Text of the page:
They haven’t been forgotten.

It’s hard to believe it’s been a year already. About this time last summer I was on a boat heading out to Holland Island. I had a team with me who was ready to brave the hazards we would encounter. However we were cut short by nesting pelicans, rain forest dense over growth, and a cloud of mosquitos and biting flies. Needless to say we never made it to the center of the island. I didn’t realize then that that would be the last day of grave hunting for me for quite a while.


School was coming back into session and all of the equipment I had borrowed from the University had to be returned, I began a new career, and had to relocate further away from my family, my county, and my beloved project. Had I known that was to be the last day for awhile, I may have fought harder to get to the site.

But looking back, I am now renewed with an increased fervor, that this will not be how the story ends, that there is so much more to come. I have been asked to help coordinate volunteer clean-up crews, I still answer all of my emails; and I am here to help anyone looking for family gravesites. I directed a man to his family burial grounds and even gave him the contact information for a guide who would  take him to the site. Hopefully he is  just the first of many who can be helped by this project.

My next step, hopefully, is to write a grant to be able to purchase a mapping grade GPS device to continue my search. Many people have asked me “Why don’t you just use the GPS in your cell phone?” Two reasons; One, as anyone who lives in the southern part of the county can attest, cellular signal is splotchy at best, and non-existent at  worst. Second, and most importantly, the GPS device I was using from the school was professional grade, highly accurate, and compatible with the mapping software I am using. Something that would take six steps on my phone is all done at once on the professional device. So I would rather conduct my fieldwork  accurately the first time, or not at all.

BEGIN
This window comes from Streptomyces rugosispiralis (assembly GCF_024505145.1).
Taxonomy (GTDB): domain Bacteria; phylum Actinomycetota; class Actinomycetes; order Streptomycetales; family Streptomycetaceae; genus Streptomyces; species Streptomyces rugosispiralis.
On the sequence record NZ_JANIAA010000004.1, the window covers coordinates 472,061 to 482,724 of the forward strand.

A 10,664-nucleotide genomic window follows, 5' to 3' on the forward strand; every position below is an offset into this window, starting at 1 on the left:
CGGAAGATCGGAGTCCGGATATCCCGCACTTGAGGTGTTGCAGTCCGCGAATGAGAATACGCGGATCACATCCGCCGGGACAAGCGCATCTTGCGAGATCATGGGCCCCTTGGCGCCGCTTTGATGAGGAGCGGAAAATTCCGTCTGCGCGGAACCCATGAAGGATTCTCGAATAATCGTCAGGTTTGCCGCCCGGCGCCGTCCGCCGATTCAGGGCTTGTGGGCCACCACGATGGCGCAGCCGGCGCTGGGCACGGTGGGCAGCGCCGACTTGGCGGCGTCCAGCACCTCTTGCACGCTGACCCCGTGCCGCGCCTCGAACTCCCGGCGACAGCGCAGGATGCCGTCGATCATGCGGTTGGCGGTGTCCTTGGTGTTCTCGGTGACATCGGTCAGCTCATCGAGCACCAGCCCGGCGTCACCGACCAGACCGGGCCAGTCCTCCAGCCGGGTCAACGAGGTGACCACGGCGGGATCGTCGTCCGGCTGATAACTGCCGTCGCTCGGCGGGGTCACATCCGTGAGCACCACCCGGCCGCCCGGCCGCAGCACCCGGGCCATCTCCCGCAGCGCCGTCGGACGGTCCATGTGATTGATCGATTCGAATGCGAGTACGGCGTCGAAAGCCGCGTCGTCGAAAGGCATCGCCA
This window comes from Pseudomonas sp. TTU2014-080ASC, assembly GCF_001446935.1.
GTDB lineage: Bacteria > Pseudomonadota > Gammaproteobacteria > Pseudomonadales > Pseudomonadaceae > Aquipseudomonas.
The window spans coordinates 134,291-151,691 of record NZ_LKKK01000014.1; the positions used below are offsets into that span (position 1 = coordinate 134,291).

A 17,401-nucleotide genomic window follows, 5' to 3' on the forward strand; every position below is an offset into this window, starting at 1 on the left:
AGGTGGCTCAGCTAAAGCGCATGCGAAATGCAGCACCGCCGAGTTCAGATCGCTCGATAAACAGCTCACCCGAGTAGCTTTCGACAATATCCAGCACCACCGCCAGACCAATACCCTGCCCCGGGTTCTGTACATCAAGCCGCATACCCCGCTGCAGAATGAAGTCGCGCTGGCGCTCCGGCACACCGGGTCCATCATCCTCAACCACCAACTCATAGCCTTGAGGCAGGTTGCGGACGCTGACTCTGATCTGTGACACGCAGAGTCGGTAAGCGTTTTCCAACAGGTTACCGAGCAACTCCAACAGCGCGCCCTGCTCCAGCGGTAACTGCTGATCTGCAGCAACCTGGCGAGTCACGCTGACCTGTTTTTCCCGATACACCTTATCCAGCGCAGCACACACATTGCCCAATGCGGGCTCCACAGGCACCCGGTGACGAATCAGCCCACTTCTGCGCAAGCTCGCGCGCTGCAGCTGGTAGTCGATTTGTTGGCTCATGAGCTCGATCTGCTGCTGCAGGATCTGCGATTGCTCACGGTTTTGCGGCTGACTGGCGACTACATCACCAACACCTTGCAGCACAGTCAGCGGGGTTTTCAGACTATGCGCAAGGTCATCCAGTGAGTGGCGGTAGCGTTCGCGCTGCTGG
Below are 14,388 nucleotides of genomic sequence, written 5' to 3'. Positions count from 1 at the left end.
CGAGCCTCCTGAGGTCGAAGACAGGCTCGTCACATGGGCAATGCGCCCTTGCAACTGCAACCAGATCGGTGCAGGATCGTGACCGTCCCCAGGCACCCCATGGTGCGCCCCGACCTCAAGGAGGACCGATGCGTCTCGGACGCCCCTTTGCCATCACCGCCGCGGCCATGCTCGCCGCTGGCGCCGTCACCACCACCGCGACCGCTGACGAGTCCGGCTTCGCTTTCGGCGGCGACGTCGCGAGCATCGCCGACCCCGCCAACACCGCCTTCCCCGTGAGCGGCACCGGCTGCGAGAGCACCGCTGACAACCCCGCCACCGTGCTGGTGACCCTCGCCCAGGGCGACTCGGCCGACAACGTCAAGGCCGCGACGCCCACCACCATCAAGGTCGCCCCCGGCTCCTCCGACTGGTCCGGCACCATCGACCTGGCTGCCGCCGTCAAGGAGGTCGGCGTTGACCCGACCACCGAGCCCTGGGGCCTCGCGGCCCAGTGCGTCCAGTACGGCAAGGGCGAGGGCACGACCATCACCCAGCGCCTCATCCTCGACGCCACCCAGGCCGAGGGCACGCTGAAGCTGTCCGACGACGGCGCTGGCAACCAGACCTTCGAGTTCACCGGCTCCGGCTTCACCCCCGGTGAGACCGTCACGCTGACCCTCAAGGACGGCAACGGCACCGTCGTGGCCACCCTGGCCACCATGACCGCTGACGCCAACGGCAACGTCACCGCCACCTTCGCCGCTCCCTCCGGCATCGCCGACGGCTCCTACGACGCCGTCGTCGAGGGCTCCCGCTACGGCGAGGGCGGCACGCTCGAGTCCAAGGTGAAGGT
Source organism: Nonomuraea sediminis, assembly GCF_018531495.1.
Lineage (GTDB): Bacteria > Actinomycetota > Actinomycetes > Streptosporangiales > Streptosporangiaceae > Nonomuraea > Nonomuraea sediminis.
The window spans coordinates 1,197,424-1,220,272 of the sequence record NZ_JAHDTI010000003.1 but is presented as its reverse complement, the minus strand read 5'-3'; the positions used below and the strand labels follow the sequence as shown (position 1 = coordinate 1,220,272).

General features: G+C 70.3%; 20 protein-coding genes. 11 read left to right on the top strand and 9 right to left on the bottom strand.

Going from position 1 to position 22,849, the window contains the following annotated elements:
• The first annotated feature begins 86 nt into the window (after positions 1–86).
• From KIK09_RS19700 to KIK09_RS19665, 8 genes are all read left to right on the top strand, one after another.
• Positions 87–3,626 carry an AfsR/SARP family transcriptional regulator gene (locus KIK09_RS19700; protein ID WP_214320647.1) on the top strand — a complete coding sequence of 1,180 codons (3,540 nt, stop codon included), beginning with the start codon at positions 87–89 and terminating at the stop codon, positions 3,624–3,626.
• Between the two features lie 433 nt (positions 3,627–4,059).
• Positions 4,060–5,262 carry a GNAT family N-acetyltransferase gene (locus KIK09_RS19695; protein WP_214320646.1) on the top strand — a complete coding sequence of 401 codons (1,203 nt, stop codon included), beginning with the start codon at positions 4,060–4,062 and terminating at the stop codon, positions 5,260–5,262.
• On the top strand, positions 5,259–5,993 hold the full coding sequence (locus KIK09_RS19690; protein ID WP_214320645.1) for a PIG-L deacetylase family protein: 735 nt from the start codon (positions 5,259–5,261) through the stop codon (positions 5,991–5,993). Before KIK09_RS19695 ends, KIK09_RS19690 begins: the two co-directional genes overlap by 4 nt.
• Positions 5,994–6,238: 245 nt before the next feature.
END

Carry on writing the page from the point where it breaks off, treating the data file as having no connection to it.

I have still been collecting tips on locations and I must say, I am still shocked and humbled by the amount of sites that are still coming in. I knew I was nowhere near the actual total, but I didn’t think there would still be so many sites remaining. I have received reports on over 30 sites   that I had never even heard of before. For anyone keeping track, I have been to 221 burial sites in the County. It would easily be closer to 250 if I had my own equipment to work with. My goal is to document at least 300. So please, if you know of any others, let me know.

For that purpose, I am going to create a fillable form to include on the website. It would include  basic information such as your name and contact info, the location of the site, the name of the property owner or contact person for me to request permission from to go out to the site. This way,  when I get my hands on a professional GPS device again, I will have a long list of properties to visit, and the permissions and guides will already be set up.

As always, I thank the readers, contributors, volunteers, and anyone else who has supported me throughout this endeavor. This break has been  just one small speed bump along a long road to preservation, but with a little time and a little patience, I hope to be able to pick back up with the project and run with it. Until then, my heartfelt thanks, appreciation, and love for your continuing interest and support.

3 thoughts on “They haven’t been forgotten.

  1. This was very interesting. My family was from Dorchester County and I am always on the look out for information. My family name was spelled Wroughton,Wroten and Roden. They owned Wroten Island.


  2. Thank you for your work. Pretty sure everyone in the Woolford – Mace Cemetery is either a direct ancestor or a relative of mine. Beautiful photos. I hope you are able to obtain the equipment you need to continue this project, as I am quite sure there are little pockets of cemeteries and family plots whose “residents” are in imminent danger of being lost to the records.


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